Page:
Thursday, December 11, 2008
The Obama Inauguration is shaping up to be a huge event in more ways than one. There are projected to be more people attending than ever before, the metro system is anticipating over 1 million riders that day (a %20 increase over it's previous one day record), and the inauguration will cost Washington DC more than any previous event - by a lot.
Two things in particular amuse me about the whole business. First, as Obama goes from event to event (including parties after the swearing in), a rolling "security bubble" will move with him, which will cause metro stations and bus stops to be closed as long as the President is nearby. So in addition to the enormous increase in traffic and ridership, they'll have to deal with unpredictable interuptions and disruptions in service.
In related news, due to security concerns during the inauguration, metro will be closing all of its public restrooms. To compensate, they've announced plans to put up hundreds of port-o-potties. A little back-of-the-napkin math shows that there will be one toilet available for every 8,000 metro riders.
I will be staying far, far away from Washington DC - and metro - during the festivities.
Posted by Ted at 6:16 AM
Wednesday, December 10, 2008
With these tough economic times, people don't have as much money to put towards Christmas gifts. Sure, anyone can give out crap bought at the thrift shop, but true thoughtfulness costs.
Not anymore. At least, not as much.
Rather than spending hundreds of dollars for a portrait of your giftee, Rocket Jones is now offering the opportunity to get a custom and personalized drawing of your loved one as a stick figure. For a buck. And that includes shipping and handling.
Rocket Jones Customized Portraiture. Tiffany Elan at Dollar Store Prices.
Posted by Ted at 9:00 AM
Sunday, December 07, 2008
Affectionately known as "Forry" to legions of horror and sci-fi fans (he coined the term "sci-fi" as well as created the character Vampirella), Ackerman passed away at age 92. He published the classic "Famous Monsters of Filmland" magazine and also owned the world's largest private collection of genre memorabilia.
I saw him in a bit part in a movie just last week.
Thanks to Dustbury for the pointer to this sad news.
Posted by Ted at 8:22 AM
This was given to me by a co-worker. I did solve it, but it wasn't easy. I've also changed a few of the items up a little bit because the original was in Russian and was translated into clumsy English. If you like puzzles, you'll have fun with this one.
5 different people in 5 different color houses , smoke 5 different cigarettes, raise 5 different animals and drink 5 different beverages.
Question: Who raises fish?
1. A Norwegian lives in the 1st house.
2. А Brit lives in the red house.
3. A green house is on the left of the white house.
4. A Dutch dude drinks tea.
5. One, who smokes Rothmans, lives next to one who raises cats.
6. One, who lives in a yellow house, smokes Dunhill.
7. A German smokes Marlboro.
8. One, who lives in the center house, drinks milk.
9. The neighbor of the Rothmans smoker drinks water.
10. One, who smokes Pall Mall, raises birds.
11. A Swede raises dogs.
12. A Norwegian lives next to the blue house.
13. One, who raises horses, lives in a blue house.
14. One , who smokes Philip Morris, drinks beer.
15. They drink coffee in a green house.
This is solvable! Drop me an email for the answer.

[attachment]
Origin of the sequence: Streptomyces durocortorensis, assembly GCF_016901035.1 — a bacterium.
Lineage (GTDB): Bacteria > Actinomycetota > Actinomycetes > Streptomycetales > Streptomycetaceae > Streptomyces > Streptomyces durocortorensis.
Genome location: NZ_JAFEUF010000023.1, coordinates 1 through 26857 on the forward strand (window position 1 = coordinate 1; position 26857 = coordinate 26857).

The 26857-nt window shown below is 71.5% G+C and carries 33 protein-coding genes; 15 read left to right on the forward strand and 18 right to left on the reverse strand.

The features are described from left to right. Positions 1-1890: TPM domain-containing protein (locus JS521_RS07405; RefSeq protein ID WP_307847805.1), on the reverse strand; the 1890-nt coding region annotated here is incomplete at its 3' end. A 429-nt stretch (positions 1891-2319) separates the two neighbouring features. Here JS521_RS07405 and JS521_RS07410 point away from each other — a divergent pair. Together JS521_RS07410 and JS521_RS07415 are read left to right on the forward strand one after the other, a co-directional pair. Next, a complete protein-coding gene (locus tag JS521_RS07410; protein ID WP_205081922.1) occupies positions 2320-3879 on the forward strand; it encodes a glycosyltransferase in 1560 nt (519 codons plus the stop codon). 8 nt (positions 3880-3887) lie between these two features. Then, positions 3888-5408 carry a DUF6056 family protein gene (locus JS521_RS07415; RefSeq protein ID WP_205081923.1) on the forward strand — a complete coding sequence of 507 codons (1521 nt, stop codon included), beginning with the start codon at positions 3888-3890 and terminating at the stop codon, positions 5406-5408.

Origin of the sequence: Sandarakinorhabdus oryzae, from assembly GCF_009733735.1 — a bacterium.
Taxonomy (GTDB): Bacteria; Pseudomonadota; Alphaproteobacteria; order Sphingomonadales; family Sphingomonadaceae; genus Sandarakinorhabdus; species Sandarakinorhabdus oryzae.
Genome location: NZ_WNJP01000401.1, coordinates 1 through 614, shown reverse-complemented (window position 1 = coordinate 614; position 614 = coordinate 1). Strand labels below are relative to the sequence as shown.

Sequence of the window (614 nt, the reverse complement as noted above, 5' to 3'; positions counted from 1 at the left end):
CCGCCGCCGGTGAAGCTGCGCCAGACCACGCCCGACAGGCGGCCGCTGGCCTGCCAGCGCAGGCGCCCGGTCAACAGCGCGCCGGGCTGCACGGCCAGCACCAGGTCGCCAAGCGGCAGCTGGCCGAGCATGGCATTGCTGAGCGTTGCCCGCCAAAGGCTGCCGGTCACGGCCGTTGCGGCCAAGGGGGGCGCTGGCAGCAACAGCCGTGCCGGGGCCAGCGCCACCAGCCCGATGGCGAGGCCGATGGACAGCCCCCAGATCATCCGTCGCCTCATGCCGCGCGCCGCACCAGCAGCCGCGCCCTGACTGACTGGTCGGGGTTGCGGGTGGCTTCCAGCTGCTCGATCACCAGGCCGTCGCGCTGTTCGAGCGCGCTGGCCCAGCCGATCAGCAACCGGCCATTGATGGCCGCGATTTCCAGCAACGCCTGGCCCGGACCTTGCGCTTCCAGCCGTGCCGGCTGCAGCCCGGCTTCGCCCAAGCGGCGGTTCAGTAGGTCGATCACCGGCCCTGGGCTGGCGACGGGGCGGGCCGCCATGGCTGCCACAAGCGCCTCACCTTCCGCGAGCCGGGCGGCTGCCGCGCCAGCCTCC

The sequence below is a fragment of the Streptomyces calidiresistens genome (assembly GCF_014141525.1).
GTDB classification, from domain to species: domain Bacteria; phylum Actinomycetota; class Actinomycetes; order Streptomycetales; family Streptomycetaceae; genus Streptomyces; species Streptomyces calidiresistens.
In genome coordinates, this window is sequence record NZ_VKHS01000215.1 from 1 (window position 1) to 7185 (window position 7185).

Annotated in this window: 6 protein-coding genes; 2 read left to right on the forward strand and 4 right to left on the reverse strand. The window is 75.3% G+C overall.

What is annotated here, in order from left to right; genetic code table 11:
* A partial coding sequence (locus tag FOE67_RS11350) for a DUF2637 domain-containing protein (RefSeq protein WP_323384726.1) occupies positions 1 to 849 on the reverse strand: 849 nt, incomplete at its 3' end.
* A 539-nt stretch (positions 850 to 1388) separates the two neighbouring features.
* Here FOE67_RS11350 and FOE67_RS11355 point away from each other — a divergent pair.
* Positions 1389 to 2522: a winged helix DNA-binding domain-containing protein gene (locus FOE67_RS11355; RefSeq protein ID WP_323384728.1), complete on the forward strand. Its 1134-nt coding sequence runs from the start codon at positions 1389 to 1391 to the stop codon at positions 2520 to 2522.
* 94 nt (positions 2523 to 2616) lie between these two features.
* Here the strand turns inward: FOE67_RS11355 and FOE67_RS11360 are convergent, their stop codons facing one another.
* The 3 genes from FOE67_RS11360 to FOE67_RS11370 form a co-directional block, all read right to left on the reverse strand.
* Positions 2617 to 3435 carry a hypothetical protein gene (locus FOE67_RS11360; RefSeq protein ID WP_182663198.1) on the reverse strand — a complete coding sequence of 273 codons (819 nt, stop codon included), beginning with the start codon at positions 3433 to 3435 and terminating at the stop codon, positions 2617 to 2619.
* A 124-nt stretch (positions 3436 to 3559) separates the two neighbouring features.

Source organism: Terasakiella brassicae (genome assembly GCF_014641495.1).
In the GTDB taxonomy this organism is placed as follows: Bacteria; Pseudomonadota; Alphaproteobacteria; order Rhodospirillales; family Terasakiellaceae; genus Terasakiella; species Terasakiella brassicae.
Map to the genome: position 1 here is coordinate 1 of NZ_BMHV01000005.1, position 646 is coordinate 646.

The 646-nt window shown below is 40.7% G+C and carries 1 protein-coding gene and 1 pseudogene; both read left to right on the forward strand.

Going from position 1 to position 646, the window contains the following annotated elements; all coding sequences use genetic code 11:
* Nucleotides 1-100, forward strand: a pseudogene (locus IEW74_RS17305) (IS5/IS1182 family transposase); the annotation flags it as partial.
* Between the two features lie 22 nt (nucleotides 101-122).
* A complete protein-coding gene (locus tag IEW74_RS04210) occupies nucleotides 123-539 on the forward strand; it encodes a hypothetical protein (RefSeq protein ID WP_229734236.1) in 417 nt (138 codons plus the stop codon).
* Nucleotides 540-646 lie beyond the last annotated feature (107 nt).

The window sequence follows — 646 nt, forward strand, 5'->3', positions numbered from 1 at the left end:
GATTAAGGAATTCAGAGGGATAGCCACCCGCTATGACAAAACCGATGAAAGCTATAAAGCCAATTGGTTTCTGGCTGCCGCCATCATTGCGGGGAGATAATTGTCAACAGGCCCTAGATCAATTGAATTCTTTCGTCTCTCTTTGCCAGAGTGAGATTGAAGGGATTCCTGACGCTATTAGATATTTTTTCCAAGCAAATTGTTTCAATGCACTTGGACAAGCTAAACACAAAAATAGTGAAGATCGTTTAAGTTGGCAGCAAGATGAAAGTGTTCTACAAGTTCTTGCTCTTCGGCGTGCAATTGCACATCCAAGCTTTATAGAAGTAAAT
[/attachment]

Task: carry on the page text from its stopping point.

Posted by Ted at 7:49 AM
Saturday, December 06, 2008
Written in 1946.
When there is a gap between one's real and one's declared aims, one turns as it were instinctively to long words and exhausted idioms, like a cuttlefish spurting out ink.
But wait, there's more.
In our age there is no such thing as 'keeping out of politics'. All issues are political issues, and politics itself is a mass of lies, evasions, folly, hatred, and schizophrenia.
George Orwell wrote that.
Posted by Ted at 6:55 PM
Friday, December 05, 2008
My solution to the government revenue shortfall is to tap into the caring nature of people. Uncle Sam should send letters to every environmental group informing them that we're going to start cutting down trees to sell the timber unless they pony up pronto. I'd suggest $500 per tree per year or it comes down. Considering the money they spend on lobbyists and advertising to convince people that nature is precious, well, it's time they put their money where their mouth is.
I realize that it's not very workable, and that a better name than "Ransoming Mother Nature" would be needed.
On the other hand, Stephen Macklin has come up with an idea that makes too much sense to ever be implemented, called "How to Save Detroit, the Economy and the Planet". Follow that link, it's short and well worth reading.
Posted by Ted at 6:28 AM
I've mentioned before about how proud I am to live in Prince William county, Virginia. We're the guys who passed that anti-illegal immigrant law that resulted in a mass migration to neighboring, safe-haven counties. Our county council has stood up to the politically-correct pressure and lawsuits and we've saved millions of dollars in school costs and (surprise, surprise) hospital costs (huge drop in emergency room visits).
So now that times are tough and revenues have dropped? Neighboring counties are looking at raising taxes, charging for ambulance service, public library parking and usage fees and other schemes to increase income.
Prince William County? A 20% reduction in the budget. Fire, police and ambulance are protected, everything else is on the chopping block. We've been told that layoffs will have to happen.
Our county supervisors have remembered that the best way to stay out of financial trouble is to not spend more than you make. Instead of grabbing for more money when needed, they cut costs. It's remarkable, and it's sad that it's remarkable.
Posted by Ted at 5:49 AM